I'm new to python so forgive me if this sounds simple. I want to join a few variables to produce a path. Like this:


Id + '\' + TypeOfMachine + '\' + year + '_' + month + '\' + year + '_' + month + '_' + day + '.csv'

How do I concatenate this? I putted single quotes around underline or backslash, but stackoverflow omits/modifies them.

  • Seems there are multiple ways to solve this, but I ended up using a modified sugestion from kojiro: r'{}\{}'.format('hi', 'bye') Thanks everyone!
    – Vini.g.fer
    Apr 1, 2014 at 17:15

6 Answers 6


A backslash is commonly used to escape special strings. For example:

>>> print "hi\nbye"

Telling Python not to count slashes as special is usually as easy as using a "raw" string, which can be written as a string literal by preceding the string with the letter 'r'.

>>> print r"hi\nbye"

Even a raw string, however, cannot end with an odd number of backslashes. This makes string concatenation tough.

>>> print "hi" + r"\" + "bye"
File "<stdin>", line 1
print "hi" + r"\" + "bye"
SyntaxError: invalid syntax

There are several ways to work around this. The easiest is using string formatting:

>>> print r'{}\{}'.format('hi', 'bye')

Another way is to use a double-backslash in a regular string to escape the second backslash with the first:

>>> print 'hi' + '\\' + 'bye'

But all of this assumes you're facing a legitimate need to use backslashes. If all you're trying to do is construct Windows path expressions, just use os.path.join.


You should use os.path.join to construct the path.


import os
path = os.path.join(Id, TypeOfMachine, year + '_' + month, year + '_' + month + '_' + day + '.csv')

or if you insist on using backslashes, you need to escape them: as, so '\\'


Normally, you'd double the backslash:


Use os.path.join() to join directory and filename elements, and use string formatting for the rest:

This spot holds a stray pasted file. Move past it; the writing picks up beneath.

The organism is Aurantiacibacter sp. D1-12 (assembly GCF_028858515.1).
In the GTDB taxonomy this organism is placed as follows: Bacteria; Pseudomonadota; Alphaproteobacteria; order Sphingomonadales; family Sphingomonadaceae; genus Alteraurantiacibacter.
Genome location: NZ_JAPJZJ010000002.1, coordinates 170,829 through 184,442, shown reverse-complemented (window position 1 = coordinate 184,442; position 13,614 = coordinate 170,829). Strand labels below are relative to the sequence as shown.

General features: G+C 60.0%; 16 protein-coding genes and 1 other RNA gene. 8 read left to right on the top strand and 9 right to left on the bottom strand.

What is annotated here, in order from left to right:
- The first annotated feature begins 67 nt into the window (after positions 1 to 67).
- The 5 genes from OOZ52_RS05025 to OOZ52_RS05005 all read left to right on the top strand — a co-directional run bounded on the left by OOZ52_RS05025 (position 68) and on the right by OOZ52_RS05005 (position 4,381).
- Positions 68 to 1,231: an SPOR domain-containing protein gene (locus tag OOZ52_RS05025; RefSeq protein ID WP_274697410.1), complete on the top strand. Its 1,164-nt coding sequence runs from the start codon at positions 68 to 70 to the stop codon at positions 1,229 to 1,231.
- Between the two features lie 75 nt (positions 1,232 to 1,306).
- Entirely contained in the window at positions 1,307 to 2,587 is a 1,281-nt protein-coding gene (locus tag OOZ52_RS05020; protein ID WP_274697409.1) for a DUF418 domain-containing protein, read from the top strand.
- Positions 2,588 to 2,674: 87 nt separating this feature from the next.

os.path.join(Id, TypeOfMachine, '{}_{}'.format(year, month), 
             '{}_{}_{}.csv'.format(year, month, day))

and let Python take care of using the correct directory separator for your platform for you. This has the advantage that your code becomes portable; it'll work on an OS other than Windows as well.

By using string formatting, you also take care of any non-string arguments; if year, month and day are integers, for example.

  • +1 format here takes care of converting your datatypes. You cannot use os.path.join on ints for example.
    – quornian
    Apr 1, 2014 at 17:00

You can simply call the character by its ASCII code. (I'm using Python 3.7).


In this case, the ASCII code is 92, you can use Python's chr() function to call the character

enter image description here

In this website you can find a list of ASCII codes for more printable characters.

The code used above:

delimiter = chr(92)

FileName = 'Id' + delimiter + 'TypeOfMachine' + delimiter + 'year' + '_' + 'month' + delimiter + 'year' + '_' + 'month' + '_' + 'day' + '.csv'


Hope it helps.


Without importing os.path module you could simply do:

 my_path = '\\'.join([Id,TypeOfMachine, year + '_' + month, year + '_' + month + '_' + day + '.csv'])

You can also use normal strings like:

Id + '/' + TypeOfMachine + '/' + year + '_' + month + '/' + year + '_' + month + '_' + day + '.csv'

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